shapen

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The fact that Joyce was the only one to tell El that it was all right to stop if things got too bad while she was using her powers will always kill me. 

More than any other character who met El, Joyce had everything riding on her using her powers to find Will. She had more reason than anyone to look the other way on how it was hurting her. But instead of trying to push her to extremes to find him, she was the only one (besides possibly Mike) who really seemed conflicted about letting El help by using her powers. (And unless I’m mistaken, the only one to actually thank her?)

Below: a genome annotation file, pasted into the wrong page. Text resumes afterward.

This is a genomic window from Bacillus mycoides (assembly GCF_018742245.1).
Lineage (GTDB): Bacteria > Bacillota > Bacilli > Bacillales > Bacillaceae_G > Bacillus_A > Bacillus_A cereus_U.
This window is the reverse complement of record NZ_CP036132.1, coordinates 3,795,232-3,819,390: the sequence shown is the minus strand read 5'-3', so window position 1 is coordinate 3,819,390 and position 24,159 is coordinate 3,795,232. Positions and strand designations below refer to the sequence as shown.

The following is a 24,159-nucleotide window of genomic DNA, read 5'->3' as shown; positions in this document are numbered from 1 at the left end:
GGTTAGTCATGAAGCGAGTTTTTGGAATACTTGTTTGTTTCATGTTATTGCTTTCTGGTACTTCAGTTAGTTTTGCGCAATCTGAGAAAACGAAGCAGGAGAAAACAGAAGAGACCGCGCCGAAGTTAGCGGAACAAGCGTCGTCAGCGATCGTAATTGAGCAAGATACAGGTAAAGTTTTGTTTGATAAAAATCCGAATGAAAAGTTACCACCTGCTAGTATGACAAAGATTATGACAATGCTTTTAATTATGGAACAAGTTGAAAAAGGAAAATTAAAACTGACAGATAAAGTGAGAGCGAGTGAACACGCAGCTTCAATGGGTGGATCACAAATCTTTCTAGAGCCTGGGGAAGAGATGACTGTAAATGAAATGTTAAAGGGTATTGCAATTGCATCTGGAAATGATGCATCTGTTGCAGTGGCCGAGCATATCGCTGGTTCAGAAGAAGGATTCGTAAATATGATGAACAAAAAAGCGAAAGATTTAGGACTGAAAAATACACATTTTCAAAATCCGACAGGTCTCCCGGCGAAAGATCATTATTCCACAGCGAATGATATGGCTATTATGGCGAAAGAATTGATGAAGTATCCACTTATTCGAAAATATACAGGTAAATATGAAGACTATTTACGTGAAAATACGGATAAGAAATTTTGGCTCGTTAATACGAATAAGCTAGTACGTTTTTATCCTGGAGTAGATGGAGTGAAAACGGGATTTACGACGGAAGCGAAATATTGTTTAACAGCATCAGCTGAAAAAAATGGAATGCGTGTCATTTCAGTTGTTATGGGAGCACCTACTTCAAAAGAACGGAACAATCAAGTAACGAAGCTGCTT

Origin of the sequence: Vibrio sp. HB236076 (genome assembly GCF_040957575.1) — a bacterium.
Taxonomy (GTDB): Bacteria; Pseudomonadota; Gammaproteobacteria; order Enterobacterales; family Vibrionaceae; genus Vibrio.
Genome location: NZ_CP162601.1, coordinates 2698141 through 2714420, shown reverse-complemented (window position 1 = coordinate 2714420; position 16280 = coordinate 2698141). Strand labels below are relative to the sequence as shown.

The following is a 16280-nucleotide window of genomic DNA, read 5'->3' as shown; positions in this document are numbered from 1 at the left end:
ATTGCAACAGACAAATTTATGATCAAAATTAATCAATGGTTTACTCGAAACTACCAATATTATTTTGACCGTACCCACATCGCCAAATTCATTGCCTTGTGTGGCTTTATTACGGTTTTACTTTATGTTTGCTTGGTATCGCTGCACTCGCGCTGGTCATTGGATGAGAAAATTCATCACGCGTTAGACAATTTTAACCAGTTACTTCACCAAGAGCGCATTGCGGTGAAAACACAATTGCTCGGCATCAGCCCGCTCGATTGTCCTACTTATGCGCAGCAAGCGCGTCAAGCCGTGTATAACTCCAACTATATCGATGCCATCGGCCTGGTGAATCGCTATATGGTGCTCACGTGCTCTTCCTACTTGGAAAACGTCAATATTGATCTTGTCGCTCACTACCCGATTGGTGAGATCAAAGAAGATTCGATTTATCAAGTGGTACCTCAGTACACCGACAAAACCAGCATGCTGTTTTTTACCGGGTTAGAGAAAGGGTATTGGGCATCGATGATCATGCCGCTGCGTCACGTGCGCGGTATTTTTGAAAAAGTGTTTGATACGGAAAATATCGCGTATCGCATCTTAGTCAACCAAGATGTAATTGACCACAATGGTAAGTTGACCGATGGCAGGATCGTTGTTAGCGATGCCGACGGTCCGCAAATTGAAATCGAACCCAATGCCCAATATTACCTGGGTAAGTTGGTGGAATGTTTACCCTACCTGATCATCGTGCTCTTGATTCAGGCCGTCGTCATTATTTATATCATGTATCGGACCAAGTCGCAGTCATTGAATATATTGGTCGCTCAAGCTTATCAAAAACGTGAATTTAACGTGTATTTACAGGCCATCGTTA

Joyce is a wonderful mother and a beautiful person and I wanted her to adopt El so bad, and for El and Will to get bunk beds and become friends and for Joyce to buy them a big box of 64 Crayola crayons with a built-in shapener so they could make all the drawings together and bond over their shared trauma.

bangtan as actual Shakespeare quotes
  • jin : i do not like her name
  • yoongi : thou mis-shapen Dick
  • hoseok : the bird is dead
  • namjoon : i am gone for ever
  • jimin : what's pity ?
  • taehyung : what you egg
  • jungkook : you are an ass
The Signs As Shakespearian Insults
  • Aries: Thou art like a toad; ugly and venomous.
  • Taurus: Thou art a flesh-monger, a fool and a coward.
  • Gemini: Foot-licker!
  • Cancer: Methinks’t thou art a general offence and every man should beat thee.
  • Leo: I desire we may be better strangers.
  • Libra: Thou damned and luxurious mountain goat.
  • Scorpio: The tartness of his face sours ripe grapes.
  • Sagittarius: Thou mis-shapen dick!
  • Capricorn: Peace, ye fat guts!
  • Aquarius: You mouldy rogue
  • Pisces: A fusty nut with no kernel.